September 24, 2022

Working moms

Good News For the Midwest’s Most Under-Recognized Accounting Firm: Chicks Dig Plante Moran

I guess for as sensitive as he is, Colin was just too busy writing about "man stuff" to announce this fantastic news from Plante Moran: Plante Moran, one of the nation’s largest certified public accounting and business advisory firms, was recently named by the Accounting MOVE Project as a 2013 Best Public Accounting Firm for […]

Survey: Working Moms in Accounting Firms Could Have It Much Worse

Our friends at Vault are still cranking out surveys and last week they debuted a new one that focused on working parents. Now, I don't have kids so I suppose that disqualifies me from commenting on juggling a professional life and trying to rear a helpless baby into something that slightly resembles a human being […]

New KPMG Associate Wants to Know What the “Deal” Is with Working Mothers

Yesterday we discussed the plethora of accounting firms that are pro-mom, according to Working Mothers. It seemed like a pretty simple idea – treat moms good = win; treat moms bad = Christ, what kind of hellhole firm are you running? Despite this elementary idea, there still is some questions out there:

GC,

On the subject of working mothers…what’s the deal with that? I’m a first year at KPMG and there is another first year who is already pregnant and taking maternity leave soon.

My question is, does she really get promoted on the same schedule as the rest of us? I get the importance of allowing some flexibility for working moms but does it make any sense to treat someone the same as the rest of us when it comes to raises and promotions when they’ve missed out on all the work? I’d love to hear what other readers have experience with this.

Thanks,

KPMG First Year

Well, the “deal” with working mothers is that not having policies that allow them to pursue a career and having a family is what I like to call “doing shitty business.” As to your specific question, the details aren’t clear. It’s not as if she will be on maternity leave for 6 months. KPMG offers up to 9 weeks of paid maternity leave, according to the firm’s profile on WM. That means that there are 43 other weeks (that assumes no PTO, obv) that she will be working. That doesn’t really qualify as “miss[ing] out on all the work” as you put it.

Those who are evaluating her performance should have a pretty good idea whether or not she’s capable of being promoted. Besides, it’s a jump from A1 to A2, not exactly a huge change in responsibilities or expectations. Furthermore, your raise from A1 to A2 isn’t going to be anything to write home about so getting worked up about whether or not she’s getting the same 11% bump as you isn’t worth it.

How the Big 4 Are Helping Career Moms Have It All

The Harvard Business Review’s blog (Harvard blogs?) ran a piece earlier today about a recent Pew Research study that claims more women are not having children.

The HBR brushes over the whole birth control thing and serves its best interest by focusing on what they consider having it all (an advanced degree and at least one child), picking the following statistic out of the hay stack, “in 2008, 24% of women ages 40-44 with a master’s, doctoral or professional degree had not had children, a decline from 31% in 1994.”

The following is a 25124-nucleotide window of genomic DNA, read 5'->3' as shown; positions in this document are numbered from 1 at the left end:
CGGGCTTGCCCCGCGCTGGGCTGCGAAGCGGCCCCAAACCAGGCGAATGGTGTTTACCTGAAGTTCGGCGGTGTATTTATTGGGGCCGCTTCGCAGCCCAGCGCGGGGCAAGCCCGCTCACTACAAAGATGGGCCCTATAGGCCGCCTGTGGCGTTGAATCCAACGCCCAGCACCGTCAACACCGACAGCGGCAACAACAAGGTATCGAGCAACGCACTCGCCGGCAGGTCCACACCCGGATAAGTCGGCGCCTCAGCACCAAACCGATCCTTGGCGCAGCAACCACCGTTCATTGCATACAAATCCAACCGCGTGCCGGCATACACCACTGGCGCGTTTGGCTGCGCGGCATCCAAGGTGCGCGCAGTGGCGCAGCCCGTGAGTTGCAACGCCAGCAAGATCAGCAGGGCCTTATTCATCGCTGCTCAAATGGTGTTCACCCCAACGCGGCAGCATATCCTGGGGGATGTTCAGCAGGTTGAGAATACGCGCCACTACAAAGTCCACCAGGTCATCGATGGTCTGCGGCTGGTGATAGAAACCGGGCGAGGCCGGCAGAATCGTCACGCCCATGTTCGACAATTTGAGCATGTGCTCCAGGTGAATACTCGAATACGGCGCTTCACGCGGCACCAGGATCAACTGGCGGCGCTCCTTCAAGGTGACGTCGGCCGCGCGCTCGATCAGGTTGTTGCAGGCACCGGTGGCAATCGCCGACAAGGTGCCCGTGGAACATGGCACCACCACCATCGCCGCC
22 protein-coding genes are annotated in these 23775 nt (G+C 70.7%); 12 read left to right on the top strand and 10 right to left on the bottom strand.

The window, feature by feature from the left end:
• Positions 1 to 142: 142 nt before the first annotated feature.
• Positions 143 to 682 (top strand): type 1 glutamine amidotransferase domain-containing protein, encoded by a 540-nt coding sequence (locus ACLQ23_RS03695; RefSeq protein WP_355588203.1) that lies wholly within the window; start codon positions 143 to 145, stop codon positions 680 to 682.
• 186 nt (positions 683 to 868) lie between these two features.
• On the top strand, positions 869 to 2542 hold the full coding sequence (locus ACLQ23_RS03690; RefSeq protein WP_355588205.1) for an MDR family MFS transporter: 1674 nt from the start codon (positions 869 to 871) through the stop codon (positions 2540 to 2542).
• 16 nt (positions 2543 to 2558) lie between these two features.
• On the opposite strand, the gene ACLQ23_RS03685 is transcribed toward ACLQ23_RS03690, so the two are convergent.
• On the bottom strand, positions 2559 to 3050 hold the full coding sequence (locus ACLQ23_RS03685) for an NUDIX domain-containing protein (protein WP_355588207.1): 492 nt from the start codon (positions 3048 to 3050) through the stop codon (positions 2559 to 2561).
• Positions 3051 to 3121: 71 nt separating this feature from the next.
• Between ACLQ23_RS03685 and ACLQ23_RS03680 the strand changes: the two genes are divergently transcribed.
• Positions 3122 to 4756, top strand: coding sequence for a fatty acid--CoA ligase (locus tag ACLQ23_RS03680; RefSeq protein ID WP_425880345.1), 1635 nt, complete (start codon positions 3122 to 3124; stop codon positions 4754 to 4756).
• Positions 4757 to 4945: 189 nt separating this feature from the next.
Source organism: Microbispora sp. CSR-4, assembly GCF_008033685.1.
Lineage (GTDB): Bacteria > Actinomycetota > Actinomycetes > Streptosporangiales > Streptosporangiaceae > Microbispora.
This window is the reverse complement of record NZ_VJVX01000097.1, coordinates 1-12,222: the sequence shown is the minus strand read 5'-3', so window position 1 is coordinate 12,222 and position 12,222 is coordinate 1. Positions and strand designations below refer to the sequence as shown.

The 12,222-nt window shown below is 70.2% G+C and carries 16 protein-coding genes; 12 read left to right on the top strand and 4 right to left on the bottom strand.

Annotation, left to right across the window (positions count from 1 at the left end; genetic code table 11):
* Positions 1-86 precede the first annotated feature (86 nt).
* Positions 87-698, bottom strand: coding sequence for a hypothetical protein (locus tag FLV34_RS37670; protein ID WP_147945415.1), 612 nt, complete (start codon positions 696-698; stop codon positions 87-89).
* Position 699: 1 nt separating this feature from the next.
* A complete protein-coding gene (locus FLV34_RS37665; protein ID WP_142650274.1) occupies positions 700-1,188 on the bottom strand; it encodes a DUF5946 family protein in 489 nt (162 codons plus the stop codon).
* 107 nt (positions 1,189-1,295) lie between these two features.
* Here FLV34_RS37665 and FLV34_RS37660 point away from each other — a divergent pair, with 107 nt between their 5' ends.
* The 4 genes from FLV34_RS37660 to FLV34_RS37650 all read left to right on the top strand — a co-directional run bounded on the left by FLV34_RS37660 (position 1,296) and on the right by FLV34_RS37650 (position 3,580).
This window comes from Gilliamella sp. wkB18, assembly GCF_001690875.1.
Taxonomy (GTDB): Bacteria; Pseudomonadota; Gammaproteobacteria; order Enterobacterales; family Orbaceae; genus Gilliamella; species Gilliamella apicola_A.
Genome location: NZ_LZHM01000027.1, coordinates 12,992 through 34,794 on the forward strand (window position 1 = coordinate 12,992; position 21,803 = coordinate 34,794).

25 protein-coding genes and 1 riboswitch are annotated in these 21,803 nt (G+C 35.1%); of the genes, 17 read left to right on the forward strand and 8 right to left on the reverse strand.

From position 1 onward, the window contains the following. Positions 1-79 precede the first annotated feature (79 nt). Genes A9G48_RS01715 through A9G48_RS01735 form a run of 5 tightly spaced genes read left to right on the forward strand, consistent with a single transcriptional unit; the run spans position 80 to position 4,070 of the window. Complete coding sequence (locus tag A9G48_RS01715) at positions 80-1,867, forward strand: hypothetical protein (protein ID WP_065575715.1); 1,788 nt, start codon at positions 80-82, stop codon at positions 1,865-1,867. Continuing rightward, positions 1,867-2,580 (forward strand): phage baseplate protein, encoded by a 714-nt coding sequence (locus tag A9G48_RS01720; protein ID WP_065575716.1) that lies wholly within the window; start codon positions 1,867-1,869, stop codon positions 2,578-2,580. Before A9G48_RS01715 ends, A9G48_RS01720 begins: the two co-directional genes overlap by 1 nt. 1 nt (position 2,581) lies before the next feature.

This had me thinking about the benefits that the Big 4 provide to their employees going through early parenthood. What might surprise you (or might not) is how similar the firms’ services are.

From PwC.

From Deloitte.

From KPMG.

From E&Y.

Parental leave of absence: “Eligible primary care parents with three months of service can use six weeks of paid parental leave during the year following birth or adoption placement (three weeks for non-primary care parents). This is in addition to maternity disability benefits, if applicable, of 60% to 100% for approximately 8 weeks. Paid parental leave runs concurrently with any job-protected time under family and medical leave.”

Provided by every Big 4 firm:

Adoption assistance – Per EY’s site: “Pays expenses up to $5,000 per child (with an additional $1,000 for special needs children), with paid leave available for the caregivers, along with resource and referral services.”

Lactation program – PwC’s program, explained: “Access to educational materials, unlimited pre/post-birth counseling from nationally recognized lactation specialists and breast pump discounts are available through this program. Private mother’s rooms are also available in many of our offices.” Do conference frooms count as “mothers’ rooms?”

Parental paid leave of absence

Deloitte – 2 weeks (this is all I could find – can anyone prove differently?)

PwC – up to 6 weeks

KPMG – 8 weeks “Professionals who plan to return to work after the birth or adoption, are eligible for two weeks (10 days) of paid child care leave.”

E&Y – 6 weeks

Unique programs:

Family time off – The Family and Medical Leave Act of 1993 promises 12 weeks of unpaid leave for those employees who need to take care of a sick family member. E&Y extends this service to 16 weeks.

Back up Child and Elder Care – many of the firms provide some kind of support for employees when family care emergencies occur. KPMG takes things one step further by allowing employees to share their unused resources with colleagues that have depleted their resources.

Note – I used external websites when reviewing the different options – these might outdated from what you have internally. Does your local office offer something unique that is not listed here? Share details in the comments.

More Women Manage to Have It All [HBR]